import { BrowserAnimationsModule } from '@angular/platform-browser/animations';


I guess you had heard the rumors about the legendary MVC, and how glorious it is. In fact, since MVC was born last century, it has been the golden rule for GUI design. There are numerous articles about MVC.


Of course we will use MVC pattern too. To start with, we need model as the data carrier. First, we create a src/app/model directory, and will put all the model classes into this directory.

Enum type.ts is used to define the types:

export enum Type {
MyLady = 'My Lady', MyMan = 'My Man'

It is obvious, isn’t it? In fact, intuition and clarity in coding is indeed important.

Interface MyModelParam.ts is defined to define the model paramters:

export interface MyModelParam {
name: string;
type?: string;

Model class MyModel.ts is created to represent the model:

import { MyModelParam } from './myModelParam';
import { Type } from './type';

Most of the fields in the interface and corresponding class are optional (marked by the question mark) so that we don’t have to specify all the parameters when using the interface.

Using interface in the class constructor together with the optional fields makes class creation easy. This way, we can refer to the parameter names in the constructor without worrying about wrong parameter order, and we don’t need to provide all the parameters in the constructor, e.g. we could do:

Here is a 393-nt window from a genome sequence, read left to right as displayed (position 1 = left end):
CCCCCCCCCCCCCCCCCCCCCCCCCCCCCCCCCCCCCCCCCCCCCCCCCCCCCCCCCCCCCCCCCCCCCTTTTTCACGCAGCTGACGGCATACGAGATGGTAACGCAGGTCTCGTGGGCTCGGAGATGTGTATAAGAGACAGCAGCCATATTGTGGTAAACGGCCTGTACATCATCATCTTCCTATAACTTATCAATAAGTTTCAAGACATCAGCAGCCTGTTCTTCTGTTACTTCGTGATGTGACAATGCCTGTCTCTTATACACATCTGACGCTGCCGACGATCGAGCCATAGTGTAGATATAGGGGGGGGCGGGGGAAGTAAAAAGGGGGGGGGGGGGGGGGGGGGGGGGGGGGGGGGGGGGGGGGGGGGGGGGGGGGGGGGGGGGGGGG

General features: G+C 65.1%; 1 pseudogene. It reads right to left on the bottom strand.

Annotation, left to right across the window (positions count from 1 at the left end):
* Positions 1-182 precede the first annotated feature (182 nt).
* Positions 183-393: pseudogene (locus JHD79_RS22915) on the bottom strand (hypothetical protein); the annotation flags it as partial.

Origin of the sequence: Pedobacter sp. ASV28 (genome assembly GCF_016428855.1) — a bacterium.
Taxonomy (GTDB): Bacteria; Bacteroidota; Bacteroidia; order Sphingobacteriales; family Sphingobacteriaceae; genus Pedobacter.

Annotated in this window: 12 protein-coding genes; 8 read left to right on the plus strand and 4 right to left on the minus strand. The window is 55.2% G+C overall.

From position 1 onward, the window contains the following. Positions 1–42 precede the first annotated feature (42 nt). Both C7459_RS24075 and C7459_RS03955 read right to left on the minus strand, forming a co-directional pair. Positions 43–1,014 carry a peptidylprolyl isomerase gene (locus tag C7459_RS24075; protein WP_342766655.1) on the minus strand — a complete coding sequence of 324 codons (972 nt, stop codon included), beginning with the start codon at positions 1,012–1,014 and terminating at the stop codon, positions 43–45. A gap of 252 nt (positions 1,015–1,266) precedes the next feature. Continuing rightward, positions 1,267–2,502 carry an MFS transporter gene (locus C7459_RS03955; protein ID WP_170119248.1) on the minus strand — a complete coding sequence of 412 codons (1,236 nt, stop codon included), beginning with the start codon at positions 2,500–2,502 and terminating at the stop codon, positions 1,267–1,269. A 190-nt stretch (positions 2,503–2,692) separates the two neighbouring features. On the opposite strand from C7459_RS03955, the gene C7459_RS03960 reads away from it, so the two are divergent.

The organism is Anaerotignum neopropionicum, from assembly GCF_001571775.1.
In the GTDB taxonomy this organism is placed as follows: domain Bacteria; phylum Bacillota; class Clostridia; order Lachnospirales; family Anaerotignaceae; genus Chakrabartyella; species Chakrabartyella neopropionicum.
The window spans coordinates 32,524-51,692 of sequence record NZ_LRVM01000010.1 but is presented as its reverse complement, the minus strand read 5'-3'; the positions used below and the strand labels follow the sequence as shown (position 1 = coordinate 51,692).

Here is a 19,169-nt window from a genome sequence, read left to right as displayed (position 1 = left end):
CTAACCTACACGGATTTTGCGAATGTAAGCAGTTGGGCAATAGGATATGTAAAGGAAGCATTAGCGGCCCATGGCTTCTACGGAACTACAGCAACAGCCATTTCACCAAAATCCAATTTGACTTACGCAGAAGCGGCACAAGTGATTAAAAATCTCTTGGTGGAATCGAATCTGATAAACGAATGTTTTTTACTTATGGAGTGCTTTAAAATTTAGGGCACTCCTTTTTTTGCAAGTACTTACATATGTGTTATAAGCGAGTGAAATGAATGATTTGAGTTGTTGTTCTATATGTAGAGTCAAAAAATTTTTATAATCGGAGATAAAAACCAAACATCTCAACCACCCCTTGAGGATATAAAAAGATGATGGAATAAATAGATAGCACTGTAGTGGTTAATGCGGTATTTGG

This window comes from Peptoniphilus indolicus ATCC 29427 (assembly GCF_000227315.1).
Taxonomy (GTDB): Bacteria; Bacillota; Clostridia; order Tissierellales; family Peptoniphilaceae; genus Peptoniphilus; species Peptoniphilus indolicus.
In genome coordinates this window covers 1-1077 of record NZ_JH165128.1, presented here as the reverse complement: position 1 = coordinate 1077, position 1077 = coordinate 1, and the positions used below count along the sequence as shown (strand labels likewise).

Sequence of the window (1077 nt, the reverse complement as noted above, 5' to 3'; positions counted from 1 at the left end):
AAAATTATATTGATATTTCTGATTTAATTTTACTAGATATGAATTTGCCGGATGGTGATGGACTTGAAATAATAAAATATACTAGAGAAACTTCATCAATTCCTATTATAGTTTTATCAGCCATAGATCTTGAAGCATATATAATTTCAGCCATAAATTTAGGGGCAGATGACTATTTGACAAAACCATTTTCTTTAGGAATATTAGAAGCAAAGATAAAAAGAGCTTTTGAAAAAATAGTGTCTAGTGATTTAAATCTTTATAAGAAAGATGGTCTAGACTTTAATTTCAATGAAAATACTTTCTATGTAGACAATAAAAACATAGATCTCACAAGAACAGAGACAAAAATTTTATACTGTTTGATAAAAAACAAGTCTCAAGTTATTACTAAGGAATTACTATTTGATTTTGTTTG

let model: MyModel = new MyModel({name: 'Adam', type: Type.MyMan});

How about let’s call it Easy-Construction-by-Interface-and-Optional-Fields pattern ;-).

That is all for our model. In our MVC, the model serves as the data carrier among the GUI elements, GUI controllers, and backend REST API.

Form configuration elements

When we configure a dynamic form, we need the elements such as text filed (or input), drop-down list (or select), radio button, nested group of elements (more details coming) etc., you name it. To start with, I will add a class for each of the elements. These element classes will be used to represent the form elements. It contains the information that is needed when we want to create the forms dynamically. Now, let’s add the element classes.

Wait a second, where do we want to put these classes? How about inside form-element component? But what & where is the form-element component? hmm…, it is a good question. We need to generate form-element components. To create component, under playground directory, run following CLI command:

$ ng g component form-element

This will generate component form-element under src/app/form-element/. It has following files:

  • form-element.component.css: Cascading Style Sheets file for the HTML page
  • form-element.component.html: the HTML page
  • form-element.component.spec.ts: I don’t know, and I don’t care.
  • form-element.component.ts: The typescript class that backs the HTML page